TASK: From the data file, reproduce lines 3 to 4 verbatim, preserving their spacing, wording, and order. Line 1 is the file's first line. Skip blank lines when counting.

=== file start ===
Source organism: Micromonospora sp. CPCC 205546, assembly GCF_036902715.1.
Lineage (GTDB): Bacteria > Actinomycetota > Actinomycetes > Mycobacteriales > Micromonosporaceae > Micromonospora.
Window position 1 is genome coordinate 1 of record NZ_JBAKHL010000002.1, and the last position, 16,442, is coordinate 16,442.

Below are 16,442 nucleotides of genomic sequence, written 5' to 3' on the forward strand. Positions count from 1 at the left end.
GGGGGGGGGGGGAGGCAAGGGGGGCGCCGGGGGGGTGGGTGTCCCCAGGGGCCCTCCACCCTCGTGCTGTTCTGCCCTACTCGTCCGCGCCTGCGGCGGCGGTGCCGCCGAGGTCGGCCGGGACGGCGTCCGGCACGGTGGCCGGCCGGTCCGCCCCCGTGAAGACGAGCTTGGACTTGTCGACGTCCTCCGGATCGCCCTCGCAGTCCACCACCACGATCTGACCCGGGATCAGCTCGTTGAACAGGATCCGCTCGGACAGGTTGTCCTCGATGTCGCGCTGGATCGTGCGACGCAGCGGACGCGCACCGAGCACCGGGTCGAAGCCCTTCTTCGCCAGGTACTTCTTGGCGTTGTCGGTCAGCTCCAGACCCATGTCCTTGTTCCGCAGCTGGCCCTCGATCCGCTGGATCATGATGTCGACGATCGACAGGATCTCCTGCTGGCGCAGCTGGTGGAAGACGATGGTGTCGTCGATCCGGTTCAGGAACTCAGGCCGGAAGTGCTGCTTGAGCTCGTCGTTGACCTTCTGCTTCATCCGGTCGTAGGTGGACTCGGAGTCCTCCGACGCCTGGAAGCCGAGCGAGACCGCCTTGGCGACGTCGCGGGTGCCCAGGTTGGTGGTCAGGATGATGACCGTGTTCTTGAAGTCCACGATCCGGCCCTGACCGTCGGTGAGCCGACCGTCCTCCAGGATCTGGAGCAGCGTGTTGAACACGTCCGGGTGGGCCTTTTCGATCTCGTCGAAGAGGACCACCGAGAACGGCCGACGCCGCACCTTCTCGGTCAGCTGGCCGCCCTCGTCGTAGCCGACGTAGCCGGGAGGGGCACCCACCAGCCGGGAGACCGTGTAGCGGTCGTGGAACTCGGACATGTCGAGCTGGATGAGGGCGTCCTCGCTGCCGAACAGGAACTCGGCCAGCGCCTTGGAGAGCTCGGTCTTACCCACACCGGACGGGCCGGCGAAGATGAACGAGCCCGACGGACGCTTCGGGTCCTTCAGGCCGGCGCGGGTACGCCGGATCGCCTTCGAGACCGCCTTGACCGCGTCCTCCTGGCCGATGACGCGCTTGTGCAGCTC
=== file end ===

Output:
Window position 1 is genome coordinate 1 of record NZ_JBAKHL010000002.1, and the last position, 16,442, is coordinate 16,442.

Below are 16,442 nucleotides of genomic sequence, written 5' to 3' on the forward strand. Positions count from 1 at the left end.